Even before they outed their deep cover man, the two come across as buffoons in the complaint. In April 2013, the Justice department recounts, Podobnyy tells Sporyshev how disappointed he is at how boring the life a spy runner is, contrasting his life with a James Bond movie. Sporyshev responds that he always “thought that at least I would go abroad with a different passport,” according to the complaint.

The two men also discussed their attempts to recruit young women from a financial consulting firm and from a major university in New York, which a Justice Department official identifies as New York University. Sporyshev blusters that “in order to be close you either need to —k them or use other levers to influence them to execute my requests. So when you tell me about girls, in my experience, it’s very rare that something workable will come of it,” according to the complaint.

But it is in the exposure of the NOC Buryakov that Sporyshev and Podobnyy really shine. First, in May 2013, Sporyshev calls up Buryakov over a phone that was being monitored by the FBI and announces that he needs his help. Sporyshev says a Russian news organization acting on behest of the SVR wants to know what questions to ask a source about the New York Stock Exchange, the complaint claims. Sporyshev says he needs the questions in 15 minutes.

Twenty minutes later, according to the complaint, Buryakov calls back and tells Sporyshev the news organization should ask about how Exchange Traded Funds could be “mechanisms of use for destabilization of markets” (Buryakov has to correct Sporyshev who thinks he says “stabilization”). Buryakov also points Sporyshev towards the issue of automated trading robots, and says he could also ask about the interest of NYSE participants in products tied to the Russia.

Buryakov later shows himself to be entrepreneurial in his efforts. In November 2012 and March 2013, he attended conferences in a foreign country for the bank he worked for, and gathered intelligence about a potential airplane deal that could benefit Russia, the Justice department alleges. The deal was potentially a good one for Russia as it would bring jobs and technology, but unions in the company’s home country were resisting, the complaint says.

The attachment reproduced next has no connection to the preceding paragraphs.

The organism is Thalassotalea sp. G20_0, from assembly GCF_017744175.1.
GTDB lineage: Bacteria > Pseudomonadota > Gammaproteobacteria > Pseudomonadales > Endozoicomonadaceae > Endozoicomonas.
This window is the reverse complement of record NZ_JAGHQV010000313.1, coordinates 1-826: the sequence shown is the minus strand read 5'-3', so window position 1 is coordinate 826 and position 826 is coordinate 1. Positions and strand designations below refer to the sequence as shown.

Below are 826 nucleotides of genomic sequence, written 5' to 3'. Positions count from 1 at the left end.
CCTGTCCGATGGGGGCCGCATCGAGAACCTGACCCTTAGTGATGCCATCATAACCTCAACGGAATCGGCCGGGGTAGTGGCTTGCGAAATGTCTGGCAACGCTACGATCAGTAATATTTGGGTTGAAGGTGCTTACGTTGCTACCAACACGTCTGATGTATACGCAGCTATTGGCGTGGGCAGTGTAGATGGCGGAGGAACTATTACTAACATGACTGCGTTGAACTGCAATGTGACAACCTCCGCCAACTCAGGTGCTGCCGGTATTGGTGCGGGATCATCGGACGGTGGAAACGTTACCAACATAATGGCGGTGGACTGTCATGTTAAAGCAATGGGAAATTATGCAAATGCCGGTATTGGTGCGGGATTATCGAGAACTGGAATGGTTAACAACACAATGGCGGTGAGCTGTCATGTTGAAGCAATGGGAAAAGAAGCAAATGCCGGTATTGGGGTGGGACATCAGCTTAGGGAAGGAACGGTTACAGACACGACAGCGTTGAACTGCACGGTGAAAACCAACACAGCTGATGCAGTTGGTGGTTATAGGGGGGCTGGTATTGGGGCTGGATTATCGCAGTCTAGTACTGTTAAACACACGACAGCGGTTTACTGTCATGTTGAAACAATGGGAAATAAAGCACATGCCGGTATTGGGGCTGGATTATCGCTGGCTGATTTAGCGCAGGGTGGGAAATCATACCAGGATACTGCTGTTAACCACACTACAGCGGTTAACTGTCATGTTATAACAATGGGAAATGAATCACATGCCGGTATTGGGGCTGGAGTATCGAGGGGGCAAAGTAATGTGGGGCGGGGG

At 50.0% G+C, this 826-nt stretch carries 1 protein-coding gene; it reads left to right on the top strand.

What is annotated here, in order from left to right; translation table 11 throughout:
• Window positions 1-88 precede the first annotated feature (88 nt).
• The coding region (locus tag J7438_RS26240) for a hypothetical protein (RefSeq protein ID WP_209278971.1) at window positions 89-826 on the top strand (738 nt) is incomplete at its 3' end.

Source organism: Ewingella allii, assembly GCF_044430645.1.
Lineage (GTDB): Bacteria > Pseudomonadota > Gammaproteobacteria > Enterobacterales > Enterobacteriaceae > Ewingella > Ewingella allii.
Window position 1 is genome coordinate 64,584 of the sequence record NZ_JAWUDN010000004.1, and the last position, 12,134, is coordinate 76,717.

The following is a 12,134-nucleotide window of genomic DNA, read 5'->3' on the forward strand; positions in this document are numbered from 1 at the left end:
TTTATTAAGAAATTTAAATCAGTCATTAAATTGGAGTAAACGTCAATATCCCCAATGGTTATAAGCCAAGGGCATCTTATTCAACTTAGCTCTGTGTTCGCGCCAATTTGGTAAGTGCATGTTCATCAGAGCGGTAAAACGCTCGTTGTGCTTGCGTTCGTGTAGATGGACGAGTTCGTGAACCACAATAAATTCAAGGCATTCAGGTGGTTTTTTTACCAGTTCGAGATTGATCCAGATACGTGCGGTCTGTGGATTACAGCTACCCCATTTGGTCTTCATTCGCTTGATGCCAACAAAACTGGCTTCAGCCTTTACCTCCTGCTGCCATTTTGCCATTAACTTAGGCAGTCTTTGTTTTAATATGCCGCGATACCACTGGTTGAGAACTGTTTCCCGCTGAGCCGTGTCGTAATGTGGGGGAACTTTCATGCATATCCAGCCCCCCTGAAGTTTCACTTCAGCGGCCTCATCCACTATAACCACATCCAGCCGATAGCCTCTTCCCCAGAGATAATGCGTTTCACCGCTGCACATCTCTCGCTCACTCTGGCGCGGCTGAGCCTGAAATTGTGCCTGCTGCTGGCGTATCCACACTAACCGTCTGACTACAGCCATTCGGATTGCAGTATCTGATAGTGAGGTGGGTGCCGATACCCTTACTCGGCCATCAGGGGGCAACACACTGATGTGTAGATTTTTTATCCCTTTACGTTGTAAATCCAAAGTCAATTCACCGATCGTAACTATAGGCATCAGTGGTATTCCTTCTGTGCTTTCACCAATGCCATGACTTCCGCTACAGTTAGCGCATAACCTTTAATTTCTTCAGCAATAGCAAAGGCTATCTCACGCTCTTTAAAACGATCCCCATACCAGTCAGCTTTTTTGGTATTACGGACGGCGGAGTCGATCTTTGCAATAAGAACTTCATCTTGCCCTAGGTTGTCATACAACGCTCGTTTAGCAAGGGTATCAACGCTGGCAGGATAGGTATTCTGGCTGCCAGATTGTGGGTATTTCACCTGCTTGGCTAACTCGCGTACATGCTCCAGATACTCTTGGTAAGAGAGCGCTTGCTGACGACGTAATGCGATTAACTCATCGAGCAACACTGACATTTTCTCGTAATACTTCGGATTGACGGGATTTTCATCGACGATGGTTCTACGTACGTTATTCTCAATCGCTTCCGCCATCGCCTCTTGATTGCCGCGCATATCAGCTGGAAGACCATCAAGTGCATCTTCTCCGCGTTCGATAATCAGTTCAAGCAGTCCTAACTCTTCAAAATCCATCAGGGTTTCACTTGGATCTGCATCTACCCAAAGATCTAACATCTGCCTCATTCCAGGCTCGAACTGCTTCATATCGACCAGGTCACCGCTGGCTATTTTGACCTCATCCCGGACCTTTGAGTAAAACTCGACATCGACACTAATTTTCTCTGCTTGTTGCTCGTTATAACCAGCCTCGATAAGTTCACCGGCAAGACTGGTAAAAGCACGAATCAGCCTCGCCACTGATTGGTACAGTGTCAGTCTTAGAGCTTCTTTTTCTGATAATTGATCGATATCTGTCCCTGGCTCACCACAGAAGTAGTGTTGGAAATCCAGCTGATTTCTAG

Buryakov drafted and submitted to Sporyshev and Pobodnyy a proposal recommending that the SVR’s “Active Measures Directorate” take steps “towards pressuring the unions and securing from the company a solution that is beneficial to us,” according a recording the FBI made of a conversation between the two spy-runners in the SVR offices in late May 2013.

Having a deep cover operative who is capable of getting inside a potential trade deal and is clever enough to see how it might be positively influenced is, despite what movie watchers like Sporyshev and Pobodnyy might think, an unusually fortunate set of circumstances for a spy service. But the bureaucratic Pobodnyy hesitates, according to the complaint, because the action is taking place in the country Buryakov visited for the conference:

VP: It’s strange to offer a [Country-2] proposal from New York.

IS: Why?

VP: It’s considered bad taste. What the —k? Can’t [Country-2] sort this out?

Ultimately, Buryakov’s aggressiveness tripped him up. In the summer of 2014, the complaint alleges, Buryakov met a wealthy investor looking to develop casinos in Russia and willing to trade U.S. Treasury documents he’d obtained from a friend in exchange for help setting up a deal—a plot-line worthy of “American Hustle.” The investor was in fact an undercover FBI agent.

But if Buryakov was naïve, his handlers didn’t do much to protect him. Sporyshev said it sounded like “some sort of a set up. Trap of some sort.” But rather than warning Buryakov off, Sporyshev told him to go ahead and meet an associate of the “investor”: “You will look and decide for yourself.” Later in the summer, Buryakov allegedly received documents purporting to be from the U.S. Treasury regarding sanctions against Russia and passed them along to Sporyshev at a clandestine meeting.

Acting as a foreign agent without registering with the Justice department is a crime in the U.S., as is receiving coded documents and passing them along. And now Buryakov is under arrest.